Measure the diode voltage when the device is powered by a supply voltage under the desired input voltage (VIN). Determine which VIN values have valid calibration because VIN can influence the efficiency, and can therefore influence the device temperature as well. Do not connect a load on the DC/DC converter output.
Take measurements with the evaluation board or on a custom PCB.
Turn the device off.
Start the climate chamber, for example at 25°C, and ensure that the external temperature sensor shows a stable reading.
Turn the device on for a short period, and read the voltage on the multimeter. Without a load, the junction temperature should not rise significantly, because the power loss in the junction is low (only a few milliwatts). If possible, use advanced asynchronous mode (AAM) for its ability to ensure low quiescent current under small loads.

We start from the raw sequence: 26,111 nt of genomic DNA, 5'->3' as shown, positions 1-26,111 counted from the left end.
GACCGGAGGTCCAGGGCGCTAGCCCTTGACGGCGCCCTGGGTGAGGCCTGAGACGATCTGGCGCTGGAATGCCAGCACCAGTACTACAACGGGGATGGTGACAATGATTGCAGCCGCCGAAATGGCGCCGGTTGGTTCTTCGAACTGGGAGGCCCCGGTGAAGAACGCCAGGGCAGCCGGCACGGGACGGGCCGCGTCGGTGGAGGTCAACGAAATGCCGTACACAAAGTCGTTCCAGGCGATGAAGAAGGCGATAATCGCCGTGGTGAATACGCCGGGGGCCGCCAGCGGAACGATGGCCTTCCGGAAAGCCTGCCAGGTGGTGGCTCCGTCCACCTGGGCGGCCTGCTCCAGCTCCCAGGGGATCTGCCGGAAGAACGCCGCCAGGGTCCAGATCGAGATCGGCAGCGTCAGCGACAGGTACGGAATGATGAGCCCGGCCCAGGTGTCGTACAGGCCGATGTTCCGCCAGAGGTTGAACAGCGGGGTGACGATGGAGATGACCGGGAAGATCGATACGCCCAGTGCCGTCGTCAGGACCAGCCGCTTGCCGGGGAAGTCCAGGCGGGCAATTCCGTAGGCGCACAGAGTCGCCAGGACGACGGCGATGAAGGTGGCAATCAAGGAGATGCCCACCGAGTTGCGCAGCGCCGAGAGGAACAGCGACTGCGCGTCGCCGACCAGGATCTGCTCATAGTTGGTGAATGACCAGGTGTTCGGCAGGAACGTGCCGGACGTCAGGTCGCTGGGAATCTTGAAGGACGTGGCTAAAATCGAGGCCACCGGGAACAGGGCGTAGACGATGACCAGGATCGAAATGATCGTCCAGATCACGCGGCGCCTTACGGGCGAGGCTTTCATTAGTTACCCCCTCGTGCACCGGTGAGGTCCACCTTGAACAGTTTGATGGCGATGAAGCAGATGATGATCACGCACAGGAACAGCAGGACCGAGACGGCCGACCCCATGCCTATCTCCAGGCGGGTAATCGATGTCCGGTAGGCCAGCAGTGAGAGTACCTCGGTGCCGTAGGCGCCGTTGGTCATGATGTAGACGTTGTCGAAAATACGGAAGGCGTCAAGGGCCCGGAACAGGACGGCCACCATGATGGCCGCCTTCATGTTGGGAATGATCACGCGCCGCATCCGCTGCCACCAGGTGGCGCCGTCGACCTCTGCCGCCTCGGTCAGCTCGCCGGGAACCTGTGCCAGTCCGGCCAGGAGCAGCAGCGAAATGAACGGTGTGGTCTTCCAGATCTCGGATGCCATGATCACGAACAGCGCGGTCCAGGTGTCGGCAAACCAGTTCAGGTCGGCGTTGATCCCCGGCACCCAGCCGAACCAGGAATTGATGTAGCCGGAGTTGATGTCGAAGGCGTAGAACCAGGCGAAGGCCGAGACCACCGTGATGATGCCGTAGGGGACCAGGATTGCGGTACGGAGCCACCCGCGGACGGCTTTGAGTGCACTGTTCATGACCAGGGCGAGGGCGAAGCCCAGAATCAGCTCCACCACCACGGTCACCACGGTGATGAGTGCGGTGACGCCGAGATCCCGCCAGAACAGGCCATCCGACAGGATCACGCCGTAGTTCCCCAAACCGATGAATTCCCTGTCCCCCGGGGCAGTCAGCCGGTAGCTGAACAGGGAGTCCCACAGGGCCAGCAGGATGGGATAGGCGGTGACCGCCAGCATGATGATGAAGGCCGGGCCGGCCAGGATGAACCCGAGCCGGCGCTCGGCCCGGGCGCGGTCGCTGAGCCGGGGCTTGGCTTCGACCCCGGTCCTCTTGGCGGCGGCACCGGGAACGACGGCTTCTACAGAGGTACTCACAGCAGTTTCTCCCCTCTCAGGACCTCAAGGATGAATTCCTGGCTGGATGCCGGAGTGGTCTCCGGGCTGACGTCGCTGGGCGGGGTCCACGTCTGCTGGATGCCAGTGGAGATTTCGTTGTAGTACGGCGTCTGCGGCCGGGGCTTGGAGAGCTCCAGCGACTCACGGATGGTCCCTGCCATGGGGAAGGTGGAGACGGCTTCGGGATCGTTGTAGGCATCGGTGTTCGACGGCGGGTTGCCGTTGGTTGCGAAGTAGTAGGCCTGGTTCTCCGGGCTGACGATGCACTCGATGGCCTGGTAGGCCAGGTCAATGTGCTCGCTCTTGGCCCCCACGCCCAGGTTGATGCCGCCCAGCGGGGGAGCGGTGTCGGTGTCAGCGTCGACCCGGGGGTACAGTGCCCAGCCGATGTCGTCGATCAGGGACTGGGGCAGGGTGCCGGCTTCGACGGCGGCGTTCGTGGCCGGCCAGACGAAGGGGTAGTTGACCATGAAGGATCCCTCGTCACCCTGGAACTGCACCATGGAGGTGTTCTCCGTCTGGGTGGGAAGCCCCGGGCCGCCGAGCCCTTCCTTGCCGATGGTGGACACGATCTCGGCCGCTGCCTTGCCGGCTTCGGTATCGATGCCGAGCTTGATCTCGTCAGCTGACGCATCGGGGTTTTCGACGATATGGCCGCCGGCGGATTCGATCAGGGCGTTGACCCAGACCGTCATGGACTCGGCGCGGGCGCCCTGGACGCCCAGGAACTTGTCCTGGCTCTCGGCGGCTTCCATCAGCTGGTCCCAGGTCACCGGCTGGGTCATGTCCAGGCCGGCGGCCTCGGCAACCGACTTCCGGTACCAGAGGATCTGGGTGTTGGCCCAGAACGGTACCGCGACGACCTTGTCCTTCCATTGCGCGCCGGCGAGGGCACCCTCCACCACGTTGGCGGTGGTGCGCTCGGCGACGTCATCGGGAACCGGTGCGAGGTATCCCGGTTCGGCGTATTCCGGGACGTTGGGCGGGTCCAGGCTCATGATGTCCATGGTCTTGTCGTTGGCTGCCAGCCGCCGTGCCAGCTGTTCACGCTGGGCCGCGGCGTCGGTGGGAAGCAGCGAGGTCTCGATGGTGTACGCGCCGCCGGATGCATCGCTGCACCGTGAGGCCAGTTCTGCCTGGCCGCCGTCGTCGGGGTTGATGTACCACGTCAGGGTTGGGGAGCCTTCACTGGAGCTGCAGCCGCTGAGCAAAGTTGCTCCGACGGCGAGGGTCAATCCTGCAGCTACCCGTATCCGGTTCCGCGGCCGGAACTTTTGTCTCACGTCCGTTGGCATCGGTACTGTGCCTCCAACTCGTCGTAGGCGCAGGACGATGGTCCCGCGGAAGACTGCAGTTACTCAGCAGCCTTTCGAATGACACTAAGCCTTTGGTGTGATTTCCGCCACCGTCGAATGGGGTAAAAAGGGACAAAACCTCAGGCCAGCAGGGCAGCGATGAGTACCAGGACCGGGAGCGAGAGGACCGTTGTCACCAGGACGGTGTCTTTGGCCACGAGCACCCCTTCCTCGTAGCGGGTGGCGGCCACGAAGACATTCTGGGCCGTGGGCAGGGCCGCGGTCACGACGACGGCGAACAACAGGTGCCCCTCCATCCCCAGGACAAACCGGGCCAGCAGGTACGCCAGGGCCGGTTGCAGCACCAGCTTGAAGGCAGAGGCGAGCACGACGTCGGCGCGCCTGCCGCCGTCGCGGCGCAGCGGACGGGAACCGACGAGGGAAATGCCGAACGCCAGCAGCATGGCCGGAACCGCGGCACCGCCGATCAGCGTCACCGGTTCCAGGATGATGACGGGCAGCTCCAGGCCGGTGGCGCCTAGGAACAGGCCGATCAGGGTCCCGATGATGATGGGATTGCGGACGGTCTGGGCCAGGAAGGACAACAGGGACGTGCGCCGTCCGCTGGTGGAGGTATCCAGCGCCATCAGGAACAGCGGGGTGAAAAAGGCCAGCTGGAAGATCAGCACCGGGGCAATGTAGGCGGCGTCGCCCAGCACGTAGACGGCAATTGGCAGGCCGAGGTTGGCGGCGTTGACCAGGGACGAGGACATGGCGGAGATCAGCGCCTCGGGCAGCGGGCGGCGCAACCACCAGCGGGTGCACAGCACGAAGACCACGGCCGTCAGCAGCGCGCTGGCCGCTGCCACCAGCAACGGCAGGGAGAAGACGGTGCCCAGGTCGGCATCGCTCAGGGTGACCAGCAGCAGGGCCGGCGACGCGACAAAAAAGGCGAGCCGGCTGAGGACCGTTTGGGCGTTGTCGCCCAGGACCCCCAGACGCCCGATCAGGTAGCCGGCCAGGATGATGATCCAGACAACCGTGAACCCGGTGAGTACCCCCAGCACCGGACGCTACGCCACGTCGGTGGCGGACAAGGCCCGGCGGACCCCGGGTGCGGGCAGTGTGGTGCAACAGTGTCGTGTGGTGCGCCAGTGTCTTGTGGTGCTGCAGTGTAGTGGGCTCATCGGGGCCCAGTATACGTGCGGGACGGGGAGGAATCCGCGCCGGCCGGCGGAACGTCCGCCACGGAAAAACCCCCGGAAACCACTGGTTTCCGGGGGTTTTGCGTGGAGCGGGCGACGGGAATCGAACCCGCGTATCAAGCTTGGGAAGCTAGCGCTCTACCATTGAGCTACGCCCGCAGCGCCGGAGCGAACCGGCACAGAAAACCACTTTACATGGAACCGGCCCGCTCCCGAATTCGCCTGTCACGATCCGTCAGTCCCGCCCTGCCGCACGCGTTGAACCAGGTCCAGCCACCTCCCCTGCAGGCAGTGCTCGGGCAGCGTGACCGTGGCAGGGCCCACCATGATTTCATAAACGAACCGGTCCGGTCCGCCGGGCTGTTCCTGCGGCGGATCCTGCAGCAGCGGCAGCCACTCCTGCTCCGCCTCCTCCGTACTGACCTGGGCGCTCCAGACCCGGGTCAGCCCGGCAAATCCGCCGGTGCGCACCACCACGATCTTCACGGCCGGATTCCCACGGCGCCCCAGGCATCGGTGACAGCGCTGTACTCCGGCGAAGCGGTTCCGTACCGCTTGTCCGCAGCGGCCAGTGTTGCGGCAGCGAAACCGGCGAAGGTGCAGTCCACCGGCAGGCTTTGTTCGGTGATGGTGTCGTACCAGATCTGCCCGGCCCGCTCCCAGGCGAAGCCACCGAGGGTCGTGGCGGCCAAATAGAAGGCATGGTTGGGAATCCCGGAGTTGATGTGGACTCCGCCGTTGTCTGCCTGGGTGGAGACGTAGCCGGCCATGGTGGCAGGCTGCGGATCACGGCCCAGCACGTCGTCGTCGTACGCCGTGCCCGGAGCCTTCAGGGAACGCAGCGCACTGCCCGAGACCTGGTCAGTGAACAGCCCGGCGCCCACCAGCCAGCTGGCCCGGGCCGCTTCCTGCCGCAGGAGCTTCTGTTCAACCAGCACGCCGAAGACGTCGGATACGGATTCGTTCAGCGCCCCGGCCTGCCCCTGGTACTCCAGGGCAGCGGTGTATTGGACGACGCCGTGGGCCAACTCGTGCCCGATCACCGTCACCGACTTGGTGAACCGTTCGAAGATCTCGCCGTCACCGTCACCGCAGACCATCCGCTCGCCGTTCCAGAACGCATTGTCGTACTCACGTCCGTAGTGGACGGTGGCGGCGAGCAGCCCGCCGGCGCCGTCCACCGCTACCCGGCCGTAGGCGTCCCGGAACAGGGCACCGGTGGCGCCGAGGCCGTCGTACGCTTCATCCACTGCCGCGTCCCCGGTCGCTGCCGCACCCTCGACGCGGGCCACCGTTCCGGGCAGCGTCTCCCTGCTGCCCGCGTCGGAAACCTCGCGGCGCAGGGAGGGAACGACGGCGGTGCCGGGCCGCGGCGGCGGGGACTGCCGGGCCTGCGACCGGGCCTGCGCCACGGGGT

Turn the device off.
Set the climate chamber to the next selected temperature and let the PCB temperature settle for approximately 20 to 30 minutes, depending on the PCB’s specific heat capacity and size.
Turn the device on for a short period, and read the voltage on the multimeter.
Turn the device off again. Continue with the next selected temperature for the climate chamber.
Measure the forward diode voltage under the maximum desired load and maximum ambient temperature.
When measuring the PG forward diode voltage, keep the following in mind:
Measured calibration curve
Figure 4 shows a first-order PG forward diode voltage vs. junction temperature graph, which has a linear fit function. The PG diode is driven by the external 1 mA current source shown in Figure 1.